Author Highlights Displacement, a Problem the Bike Movement Ignores

When this bike lane on Denver's Martin Luther King Boulevard was installed, some African-American residents in Park Hill raised concerns with Denver Mayor Michael Hancock, who then was a City Councilman. Image: Google Maps.
When this bike lane on Denver's Martin Luther King Boulevard was installed, some African-American residents in Park Hill raised concerns with Denver Mayor Michael Hancock, who then was a City Councilman. Image: Google Maps.

Thursday, Adonia Lugo, PhD, author of “Bicycle/Race: Transportation, Culture, and Resistance,” will lead a workshop titled “Race, Place, and Open Streets” at the Denver Streets for People Summit from 3:00 – 4:45 p.m. She will also be the event’s featured speaker.

Denver Streets for People Summit
Thu, April 11, 2019, 5:00 PM – 9:00 p.m.
The Commons on Champa, 1245 Champa Street, Denver, CO 80204
Tickets: $0 – $25 at Eventbrite

Streetsblog summarizes here some of the issues Dr. Lugo raises in her book:

  • 51nqeuxwauL._SX338_BO1,204,203,200_Bike advocates don’t consider inequality. Lugo described an event in Los Angeles where Janette Sadik-Khan, the former New York City transportation commissioner, gave a talk. (Streetsblog Denver interviewed Sadik-Khan in February). During the question and answer period, a young black man in the audience mentioned that after bike lanes were installed in his neighborhood, gentrification followed. Sadik-Khan responded that bikes are an affordable mode of transportation. But Lugo wrote that she missed the point: When bike advocates push for changes to the streets, they do no analysis on the impact it will have on inequality.
  • Bike advocates promoted “gentrification as a good thing.” On Richard Florida’s “creative class” idea, Lugo writes: “…if politicians want to attract desirable, talented residents/consumers to their regions in the post-industrial, idea/upscale consumption economy, they must invest in the urban design elements that are as honey to these worker bees.” … “If influential people have decided who, exactly, they want to attract to cycling, maybe the question we should be asking is if you build it, who will be replaced?”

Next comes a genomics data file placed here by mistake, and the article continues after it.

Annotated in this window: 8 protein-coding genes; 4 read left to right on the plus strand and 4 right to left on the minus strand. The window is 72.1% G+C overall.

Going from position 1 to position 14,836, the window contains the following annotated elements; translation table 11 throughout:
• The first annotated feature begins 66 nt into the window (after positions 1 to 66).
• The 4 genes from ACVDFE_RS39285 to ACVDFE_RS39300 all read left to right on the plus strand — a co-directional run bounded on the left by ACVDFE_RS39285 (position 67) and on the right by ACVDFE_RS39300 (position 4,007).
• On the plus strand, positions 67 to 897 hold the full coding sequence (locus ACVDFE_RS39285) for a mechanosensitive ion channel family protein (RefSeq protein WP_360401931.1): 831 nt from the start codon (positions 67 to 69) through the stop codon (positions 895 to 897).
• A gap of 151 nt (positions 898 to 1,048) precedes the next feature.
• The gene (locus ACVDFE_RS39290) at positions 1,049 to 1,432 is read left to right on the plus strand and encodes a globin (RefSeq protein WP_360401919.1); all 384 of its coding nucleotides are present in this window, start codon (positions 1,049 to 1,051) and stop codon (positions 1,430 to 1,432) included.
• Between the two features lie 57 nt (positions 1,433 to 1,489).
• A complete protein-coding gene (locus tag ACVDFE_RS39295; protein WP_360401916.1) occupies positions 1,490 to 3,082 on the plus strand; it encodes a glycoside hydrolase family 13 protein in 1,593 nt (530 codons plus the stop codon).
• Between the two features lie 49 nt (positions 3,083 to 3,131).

• People who are displaced are not safe. “… safety for ‘cyclists’ didn’t look like safety for everyone,” she wrote.
  • Many cyclists are “invisible” to the organized bike movement. A survey for L.A. Metro identified communities where “using a bicycle was a necessary evil rather than a fun choice,” including undocumented people who bike.
  • The fastest growth of bicycling is among blacks, Hispanics and Asians, according the report “The New Majority, Pedaling Toward Equity.” 
  • But people of color get killed more on bikes than whites. A 2004 U.S. DOT study shows that black and brown men are overrepresented in bike fatalities nationwide.
  • Installing bike lanes is not the only thing that can be done for cyclists in challenged communities. Lugo suggests building “human infrastructure,” stating: “I’ve found that the most equitable way toward sustainable transportation is through building a multiracial movement for mobility justice.”

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